- Torrential downpours in China have left 20 people dead with 19 still missing.
- Storm Doksuri has brought Beijing its heaviest rains in 70 years.
- More than 100 000 people have been evacuated from China’s capital.
At least 20 people were killed and 19 were missing after heavy rains lashed Beijing and surrounding provinces, state media said on Tuesday, in downpours that have submerged roads and deluged neighbourhoods with mud.
Storm Doksuri, a former super typhoon, swept northwards over China after hitting southern Fujian province on Friday, following its battering of the Philippines.
Heavy rains began pummeling the capital and surrounding areas on Saturday, with nearly the average rainfall for the entire month of July dumped on Beijing in just 40 hours.
Swaths of suburban Beijing remain badly hit by the rains – some of the city’s heaviest in years.
On the banks of the Mentougou river, one of the worst affected areas, AFP reporters saw muddy debris strewn across the road.
One man told AFP he had not seen flooding this bad since July 2012, when 79 people were killed and tens of thousands evacuated.
“This time it’s much bigger than that,” he said, declining to give his name.
“It’s a natural disaster, there’s nothing you can do,” a 20-year-old man surnamed Qi, who was waiting for a taxi with his grandmother outside a hospital, told AFP.
“[We] still have to work hard and rebuild.”
On Tuesday, state broadcaster CCTV said that the rains had killed at least 11 people in Beijing, two of whom were workers “killed on duty during rescue and relief”.
Thirteen people were still missing, but another 14 had been found safe, the broadcaster said.
In neighbouring Hebei province, nine people were killed and six were missing, it said.
Another two casualties were reported in northeastern Liaoning province over the weekend.
President Xi Jinping on Tuesday called for “every effort” to rescue those “lost or trapped” by the rains.
More than 100 000 people deemed at risk across Beijing have been evacuated, according to state-owned Global Times newspaper.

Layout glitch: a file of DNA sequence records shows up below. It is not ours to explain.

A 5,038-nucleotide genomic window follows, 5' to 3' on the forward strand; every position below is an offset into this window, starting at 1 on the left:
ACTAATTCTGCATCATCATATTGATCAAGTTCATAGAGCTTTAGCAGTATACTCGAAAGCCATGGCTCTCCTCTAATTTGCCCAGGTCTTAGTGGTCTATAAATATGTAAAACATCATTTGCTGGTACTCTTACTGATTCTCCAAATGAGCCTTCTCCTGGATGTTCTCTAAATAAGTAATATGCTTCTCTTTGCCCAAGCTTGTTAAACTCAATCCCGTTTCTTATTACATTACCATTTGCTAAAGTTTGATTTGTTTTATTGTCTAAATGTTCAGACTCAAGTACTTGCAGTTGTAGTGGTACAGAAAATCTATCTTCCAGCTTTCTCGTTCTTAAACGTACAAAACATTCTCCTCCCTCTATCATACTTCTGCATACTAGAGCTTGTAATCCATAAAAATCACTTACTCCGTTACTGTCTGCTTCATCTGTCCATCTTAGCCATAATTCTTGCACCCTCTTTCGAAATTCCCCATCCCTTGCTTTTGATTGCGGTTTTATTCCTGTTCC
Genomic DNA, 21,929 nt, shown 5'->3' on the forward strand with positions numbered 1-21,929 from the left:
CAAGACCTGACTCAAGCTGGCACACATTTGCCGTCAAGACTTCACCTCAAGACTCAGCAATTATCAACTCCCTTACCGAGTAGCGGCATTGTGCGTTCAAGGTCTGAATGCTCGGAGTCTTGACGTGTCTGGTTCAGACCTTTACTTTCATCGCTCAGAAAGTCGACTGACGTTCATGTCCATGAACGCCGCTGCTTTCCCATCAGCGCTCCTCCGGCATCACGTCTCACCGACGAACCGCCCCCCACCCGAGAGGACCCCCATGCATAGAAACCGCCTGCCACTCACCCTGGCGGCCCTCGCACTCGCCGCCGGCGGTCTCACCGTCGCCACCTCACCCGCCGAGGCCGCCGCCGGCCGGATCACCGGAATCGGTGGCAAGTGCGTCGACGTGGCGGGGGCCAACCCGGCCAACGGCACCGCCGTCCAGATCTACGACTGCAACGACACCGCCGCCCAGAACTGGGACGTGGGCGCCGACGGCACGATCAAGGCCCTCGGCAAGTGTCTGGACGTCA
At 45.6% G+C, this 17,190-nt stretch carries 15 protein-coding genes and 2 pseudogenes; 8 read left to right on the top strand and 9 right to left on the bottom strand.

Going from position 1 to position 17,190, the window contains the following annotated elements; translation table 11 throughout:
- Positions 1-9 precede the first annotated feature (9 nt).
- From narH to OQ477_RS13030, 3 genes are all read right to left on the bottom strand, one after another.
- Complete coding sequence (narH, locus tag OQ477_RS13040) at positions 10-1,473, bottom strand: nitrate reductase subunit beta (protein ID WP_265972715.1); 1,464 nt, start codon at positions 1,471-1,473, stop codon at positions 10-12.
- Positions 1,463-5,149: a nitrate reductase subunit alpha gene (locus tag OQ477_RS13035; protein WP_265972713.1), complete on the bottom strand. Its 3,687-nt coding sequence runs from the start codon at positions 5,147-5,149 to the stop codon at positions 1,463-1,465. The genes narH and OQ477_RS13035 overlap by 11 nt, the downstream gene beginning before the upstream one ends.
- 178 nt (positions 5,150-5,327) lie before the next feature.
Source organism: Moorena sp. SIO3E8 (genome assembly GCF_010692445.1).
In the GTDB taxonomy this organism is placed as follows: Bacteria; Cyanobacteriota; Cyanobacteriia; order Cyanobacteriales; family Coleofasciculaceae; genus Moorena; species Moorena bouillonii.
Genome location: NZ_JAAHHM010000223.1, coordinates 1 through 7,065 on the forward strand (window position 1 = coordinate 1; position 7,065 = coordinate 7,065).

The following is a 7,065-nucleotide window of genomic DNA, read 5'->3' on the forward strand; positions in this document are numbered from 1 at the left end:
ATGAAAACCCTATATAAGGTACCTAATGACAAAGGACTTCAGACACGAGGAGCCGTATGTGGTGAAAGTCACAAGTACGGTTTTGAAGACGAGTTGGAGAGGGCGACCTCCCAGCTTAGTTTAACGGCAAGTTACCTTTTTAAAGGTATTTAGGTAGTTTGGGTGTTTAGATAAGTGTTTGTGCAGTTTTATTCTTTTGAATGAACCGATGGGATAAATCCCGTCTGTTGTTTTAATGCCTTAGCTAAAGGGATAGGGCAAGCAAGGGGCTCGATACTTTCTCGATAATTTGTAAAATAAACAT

Authorities have allocated 110 million yuan ($15.4 million) for disaster relief work in the capital and surrounding provinces, CCTV said.
Florist Wang Yongkun, 62, had piled sandbags around the door of his shop, but the floor inside was still coated in mud.
He said in 15 years working there he had never experienced anything like the last few days.
We started cleaning up in the afternoon yesterday… and woke up again at seven today to continue.
“You just have to deal with it… We will endure what we can.”
Further south in Fangshan district, the Dashi River had overflowed, with trees along the riverbank partially submerged, and some sections of the road cordoned off.
Roads were caked in mud, foliage and various debris, including an upturned armchair.
At least 20 people were killed and 19 were missing after heavy rains lashed Beijing, state media said on August 1, in downpours that have submerged roads and deluged neighbourhoods with mud.
AFP reporters saw collapsed bridges at two locations, with locals saying the damage had happened during the rains.
Earlier social media videos tagged in Fangshan had shown multiple cars being swept along roads turned into fast-flowing streams.
Live images from broadcaster CCTV on Tuesday morning showed a row of buses half submerged in floodwater.
In the parking lot of a high-rise apartment complex, cars were piled on top of each other, alarms still sounding, while people lined up with buckets and other containers to collect fresh water.
Local media on Monday published footage of chaotic scenes aboard high-speed rail trains stranded on tracks for as long as 30 hours, with passengers complaining that they had run out of food and water.
Xi said on Tuesday:
[Authorities] must properly relocate affected people, work quickly to repair damaged transportation, communication, and electricity infrastructure, and restore the order of normal production and life as soon as possible.
The capital activated a flood control reservoir on Monday for the first time since it was built in 1998, the Beijing Daily said.
Parts of Hebei remain under red alert for rainstorms, with authorities warning of potential flash floods and landslides.
In Handan, Hebei province, rescuers lifted by crane reached a man trapped on top of his car in floodwaters, lifting him to safety before the car was flipped and washed away by the current.
China has been experiencing extreme weather and posting record temperatures this summer, events that scientists say are being exacerbated by climate change.
The country is already preparing for the arrival of typhoon Khanun, the sixth such storm of the year, as it nears China’s east coast.